Party sources say that Maurya wanted tickets for his family members and also insisted that his favourites be fielded on a number of other seats. Mayawati not only refused most of his demands, she also asked him to contest from the Rae Bareli city Assembly seat. Maurya, who comes from the same district, knew that the seat would have been a tough fight for him.

Maurya's fall

There were a number of instances of late which pointed towards a falling out between Mayawati and Maurya. For instances, in a number of public meetings Mayawati ignored Maurya and mentioned the names of two other senior leaders Nasimuddin Siddiqui and Satish Chandra Mishra, giving them credit for the work they have done. Through these leaders, Mayawati, herself a Dalit, played the Brahmin and minority card.

What made matters worse for Maurya was when the BJP made Keshav Prasad Maurya as its UP state president. This shifted the focus of the community to the BJP leader. Till now, Swami Prasad Maurya had claimed to be the tallest Maurya leader in the state. After the rise of Keshav Prasad Maurya, Swami became less useful for Mayawati.

According to his Maurya's daughter Sanghmitra,"It had become suffocating for him to be in the party. Mayawati was selling the tickets and he was not comfortable with that. The party is degrading and they are losing ground in the state".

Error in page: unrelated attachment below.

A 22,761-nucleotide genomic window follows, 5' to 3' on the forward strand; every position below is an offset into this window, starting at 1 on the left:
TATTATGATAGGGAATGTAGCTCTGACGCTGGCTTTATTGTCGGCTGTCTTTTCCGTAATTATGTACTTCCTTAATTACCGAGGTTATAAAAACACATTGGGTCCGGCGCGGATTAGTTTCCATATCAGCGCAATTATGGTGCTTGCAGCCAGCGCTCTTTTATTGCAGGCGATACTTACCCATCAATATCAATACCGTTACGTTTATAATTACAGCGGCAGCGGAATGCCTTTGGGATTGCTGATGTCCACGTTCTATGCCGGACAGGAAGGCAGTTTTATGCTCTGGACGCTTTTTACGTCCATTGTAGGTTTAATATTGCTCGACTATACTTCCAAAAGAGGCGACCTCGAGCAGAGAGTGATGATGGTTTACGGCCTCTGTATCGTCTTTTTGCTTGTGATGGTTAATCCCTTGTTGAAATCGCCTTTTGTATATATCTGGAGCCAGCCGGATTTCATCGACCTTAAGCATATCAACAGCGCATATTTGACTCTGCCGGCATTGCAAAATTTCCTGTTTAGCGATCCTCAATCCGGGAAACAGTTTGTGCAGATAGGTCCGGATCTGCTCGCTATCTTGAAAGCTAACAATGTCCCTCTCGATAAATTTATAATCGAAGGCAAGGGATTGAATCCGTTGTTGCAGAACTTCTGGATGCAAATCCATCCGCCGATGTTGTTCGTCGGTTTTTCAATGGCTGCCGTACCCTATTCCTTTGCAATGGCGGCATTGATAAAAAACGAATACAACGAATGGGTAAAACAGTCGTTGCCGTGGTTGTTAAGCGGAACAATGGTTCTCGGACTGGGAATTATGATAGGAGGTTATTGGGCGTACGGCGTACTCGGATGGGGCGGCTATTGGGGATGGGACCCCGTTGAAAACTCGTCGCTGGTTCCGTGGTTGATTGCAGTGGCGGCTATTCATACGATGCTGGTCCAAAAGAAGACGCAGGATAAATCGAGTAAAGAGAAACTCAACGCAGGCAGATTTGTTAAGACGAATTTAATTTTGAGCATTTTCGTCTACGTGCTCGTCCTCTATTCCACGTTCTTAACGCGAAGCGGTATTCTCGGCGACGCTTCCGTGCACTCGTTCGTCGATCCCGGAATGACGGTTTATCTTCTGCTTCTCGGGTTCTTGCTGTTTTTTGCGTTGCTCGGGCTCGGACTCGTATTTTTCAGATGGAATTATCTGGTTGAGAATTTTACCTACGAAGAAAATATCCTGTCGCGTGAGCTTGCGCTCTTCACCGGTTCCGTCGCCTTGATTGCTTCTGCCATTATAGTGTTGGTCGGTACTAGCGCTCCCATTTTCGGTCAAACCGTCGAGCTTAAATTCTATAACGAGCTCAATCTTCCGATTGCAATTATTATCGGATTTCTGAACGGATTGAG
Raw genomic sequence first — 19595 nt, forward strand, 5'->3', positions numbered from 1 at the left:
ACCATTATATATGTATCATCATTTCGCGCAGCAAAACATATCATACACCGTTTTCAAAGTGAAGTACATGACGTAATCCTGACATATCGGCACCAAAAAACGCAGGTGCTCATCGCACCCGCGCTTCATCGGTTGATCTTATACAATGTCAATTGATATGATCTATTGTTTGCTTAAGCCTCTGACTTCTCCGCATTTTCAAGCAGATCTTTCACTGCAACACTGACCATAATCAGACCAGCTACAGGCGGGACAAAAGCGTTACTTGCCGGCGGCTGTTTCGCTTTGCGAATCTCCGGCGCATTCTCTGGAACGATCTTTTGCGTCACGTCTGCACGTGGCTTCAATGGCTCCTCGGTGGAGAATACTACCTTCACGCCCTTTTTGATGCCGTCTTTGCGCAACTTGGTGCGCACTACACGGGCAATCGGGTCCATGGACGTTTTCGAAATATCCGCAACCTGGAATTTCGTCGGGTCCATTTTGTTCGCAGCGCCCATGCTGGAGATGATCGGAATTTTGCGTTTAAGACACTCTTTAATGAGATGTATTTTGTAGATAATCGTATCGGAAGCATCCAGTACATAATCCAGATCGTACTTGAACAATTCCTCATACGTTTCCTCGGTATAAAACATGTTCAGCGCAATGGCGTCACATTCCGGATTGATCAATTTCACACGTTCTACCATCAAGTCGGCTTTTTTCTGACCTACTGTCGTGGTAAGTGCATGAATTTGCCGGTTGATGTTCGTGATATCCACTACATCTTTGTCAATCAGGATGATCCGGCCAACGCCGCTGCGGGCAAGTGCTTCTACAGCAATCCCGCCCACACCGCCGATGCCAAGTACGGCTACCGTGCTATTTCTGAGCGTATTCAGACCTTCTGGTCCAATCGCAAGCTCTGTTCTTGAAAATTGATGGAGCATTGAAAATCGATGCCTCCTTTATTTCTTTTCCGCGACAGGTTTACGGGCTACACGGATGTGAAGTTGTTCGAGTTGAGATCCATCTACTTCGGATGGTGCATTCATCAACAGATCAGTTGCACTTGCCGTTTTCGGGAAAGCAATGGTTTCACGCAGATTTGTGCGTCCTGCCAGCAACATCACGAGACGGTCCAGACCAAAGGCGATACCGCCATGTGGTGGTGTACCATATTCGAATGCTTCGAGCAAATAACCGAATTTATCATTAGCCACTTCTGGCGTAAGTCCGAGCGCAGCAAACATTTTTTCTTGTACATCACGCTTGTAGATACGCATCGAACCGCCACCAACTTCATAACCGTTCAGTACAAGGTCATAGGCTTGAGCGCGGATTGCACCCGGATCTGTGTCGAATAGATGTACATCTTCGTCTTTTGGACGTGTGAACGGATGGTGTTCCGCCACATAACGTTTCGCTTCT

Maurya, in his press conference, said that BSP is helping BJP in the state. But BSP's Munkad Ali contests this. "If we are helping BJP, why did we vote against it in the Uttarakhand Assembly and in the Rajya Sabha elections in Uttar Pradesh and Madhya Pradesh?"

"Look at history, whenever BSP was in power, we finished BJP from the ground. But it flourished whenever SP was in power," Ali added.

Another former colleague of Maurya said, "He will never get the same prominence in any other party. Given the kind of language he has used against Mulayam Singh Yadav, he would never rise in SP. In BJP, they have another Maurya who comes from an RSS background. And he (Swami) doesn't even have a mass base".

Maurya's explanation - that he resigned because money was being taken in return for tickets - might be true. But that has always been the perception about BSP. So it seems a rather weak reason for quitting the party.

But he has made his choice, only time will tell whether his gamble succeeds.

Edited by Aditya Menon

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First published: 22 June 2016, 10:32 IST
Panini Anand @paninianand

Senior Assistant Editor at Catch, Panini is a poet, singer, cook, painter, commentator, traveller and photographer who has worked as reporter, producer and editor for organizations including BBC, Outlook and Rajya Sabha TV. An IIMC-New Delhi alumni who comes from Rae Bareli of UP, Panini is fond of the Ghats of Varanasi, Hindustani classical music, Awadhi biryani, Bob Marley and Pink Floyd, political talks and heritage walks. He has closely observed the mainstream national political parties, the Hindi belt politics along with many mass movements and campaigns in last two decades. He has experimented with many mass mediums: theatre, street plays and slum-based tabloids, wallpapers to online, TV, radio, photography and print.